Take the time to get to know your student. Are they excitable or serious? Can they take instructions or will you need to make everything into a game? Are they independent learners or so independent that they try and dictate the lesson? Are they too shy to make any sounds on the piano or so excited that they come in fists a-blazing?! Do they already have some musical knowledge, conscious or unconscious, about pitch, beat, keyboard geography? Can they already play a fun rote song they have learnt elsewhere?
Every child is different and for every child I tailor the activities to suit them.
If they want to, I give them the space to explore the keyboard. How many keys are there? What story might go with the sounds you are making? Tempt them to the low notes if they are playing high. Move the bench away so they can run up and down the piano.
Some students might not want to touch the keys. I coax them in by modelling how they can play. I talk about my boys being babies and randomly flapping their hands over the keys. Or maybe a puppet can help. Give them permission to explore.
The student discovers the pattern of black and white keys. Experiencing high and low sounds and associating them with different ends of the keyboard. I send them home to count their keys at home so I can discover what kind of instrument they are using.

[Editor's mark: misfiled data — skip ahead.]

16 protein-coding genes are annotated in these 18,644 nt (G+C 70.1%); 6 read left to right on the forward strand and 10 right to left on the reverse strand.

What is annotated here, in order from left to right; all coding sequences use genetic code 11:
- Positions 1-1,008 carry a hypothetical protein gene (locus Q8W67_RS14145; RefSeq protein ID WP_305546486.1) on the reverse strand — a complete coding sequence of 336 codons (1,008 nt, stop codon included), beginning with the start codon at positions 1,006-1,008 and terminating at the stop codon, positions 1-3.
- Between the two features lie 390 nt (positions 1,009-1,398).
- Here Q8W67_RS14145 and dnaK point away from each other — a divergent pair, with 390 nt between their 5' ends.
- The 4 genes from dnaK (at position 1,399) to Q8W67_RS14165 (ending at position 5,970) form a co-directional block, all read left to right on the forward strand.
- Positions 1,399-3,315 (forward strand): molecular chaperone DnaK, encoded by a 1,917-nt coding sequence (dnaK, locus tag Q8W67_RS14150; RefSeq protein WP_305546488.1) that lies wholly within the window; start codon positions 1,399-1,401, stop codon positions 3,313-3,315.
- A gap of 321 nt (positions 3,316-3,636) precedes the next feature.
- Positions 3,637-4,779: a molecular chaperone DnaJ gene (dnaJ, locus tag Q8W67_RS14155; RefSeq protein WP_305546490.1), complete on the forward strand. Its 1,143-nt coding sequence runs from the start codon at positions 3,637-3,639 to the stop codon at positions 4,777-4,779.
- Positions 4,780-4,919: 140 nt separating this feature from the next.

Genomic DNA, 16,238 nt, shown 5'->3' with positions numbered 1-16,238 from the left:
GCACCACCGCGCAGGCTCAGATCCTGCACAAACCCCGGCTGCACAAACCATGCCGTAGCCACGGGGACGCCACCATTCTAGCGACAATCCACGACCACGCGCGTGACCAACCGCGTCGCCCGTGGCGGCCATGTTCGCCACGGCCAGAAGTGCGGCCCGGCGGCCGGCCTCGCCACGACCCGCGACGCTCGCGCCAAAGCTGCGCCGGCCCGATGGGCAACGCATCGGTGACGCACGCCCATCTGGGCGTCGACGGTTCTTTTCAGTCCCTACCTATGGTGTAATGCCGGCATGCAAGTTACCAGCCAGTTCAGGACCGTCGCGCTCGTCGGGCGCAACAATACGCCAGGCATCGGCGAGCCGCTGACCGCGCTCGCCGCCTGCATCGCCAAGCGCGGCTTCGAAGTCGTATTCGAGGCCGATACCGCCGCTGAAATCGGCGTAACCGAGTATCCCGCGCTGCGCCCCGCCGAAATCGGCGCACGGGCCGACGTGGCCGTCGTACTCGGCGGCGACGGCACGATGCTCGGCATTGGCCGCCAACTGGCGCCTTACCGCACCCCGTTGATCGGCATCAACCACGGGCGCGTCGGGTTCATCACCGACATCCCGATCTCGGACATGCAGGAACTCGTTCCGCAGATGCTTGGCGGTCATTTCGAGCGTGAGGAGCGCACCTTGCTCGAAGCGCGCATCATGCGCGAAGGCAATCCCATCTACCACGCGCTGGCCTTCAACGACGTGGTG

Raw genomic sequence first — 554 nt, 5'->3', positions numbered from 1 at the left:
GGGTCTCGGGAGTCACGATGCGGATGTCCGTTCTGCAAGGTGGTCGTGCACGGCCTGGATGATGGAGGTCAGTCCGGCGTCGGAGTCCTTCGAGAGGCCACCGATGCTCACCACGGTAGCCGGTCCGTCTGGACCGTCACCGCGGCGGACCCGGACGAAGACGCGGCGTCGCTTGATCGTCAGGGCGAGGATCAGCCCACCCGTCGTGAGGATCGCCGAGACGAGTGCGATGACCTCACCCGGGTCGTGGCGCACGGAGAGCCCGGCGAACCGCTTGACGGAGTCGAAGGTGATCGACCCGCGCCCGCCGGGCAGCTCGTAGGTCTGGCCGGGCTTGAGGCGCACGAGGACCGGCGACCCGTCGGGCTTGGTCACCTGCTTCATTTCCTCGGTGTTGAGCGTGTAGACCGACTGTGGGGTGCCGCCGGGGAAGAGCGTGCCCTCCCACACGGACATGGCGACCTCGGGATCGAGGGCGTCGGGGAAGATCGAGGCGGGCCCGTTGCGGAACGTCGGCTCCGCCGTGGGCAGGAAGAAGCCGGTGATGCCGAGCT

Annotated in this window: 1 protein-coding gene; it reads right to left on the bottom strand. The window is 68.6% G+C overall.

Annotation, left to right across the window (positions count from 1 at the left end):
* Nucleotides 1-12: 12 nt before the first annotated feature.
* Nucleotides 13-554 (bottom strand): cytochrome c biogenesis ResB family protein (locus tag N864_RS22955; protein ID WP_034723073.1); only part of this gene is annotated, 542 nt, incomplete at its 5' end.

Let’s Get Creative! – My Musical Pictures
We start by improvising based on different verbal stimuli like Scary Bear, Raindrops, Ballerina. Then I explain the game. They have to draw four pictures and practise improvising music to accompany each picture. Next week they have to secretly choose a picture, play the music and I have to guess which picture it is. We chat about how hard it will be for me if their pictures are Butterfly, Ballerina, Fairy and Stars. I need contrasting pictures with contrasting music: High and low sounds, loud and soft sounds, scary and happy sounds. The student chooses three pictures in the lesson and we write titles in the boxes and I always leave a box empty for them to surprise me.
The following week they are always excited to show me their pictures. Some children will have coloured them in in great detail. Some improvisations will be quite random with no musical sense and perhaps no end! Sometimes a student will have a more structured creation with musical elements such as a steady beat or a clear story.
It’s vital that the student is enthused about their instrument and their lessons. They have experienced every single key on the keyboard and are excited about the opportunities for exploration, storytelling and creativity.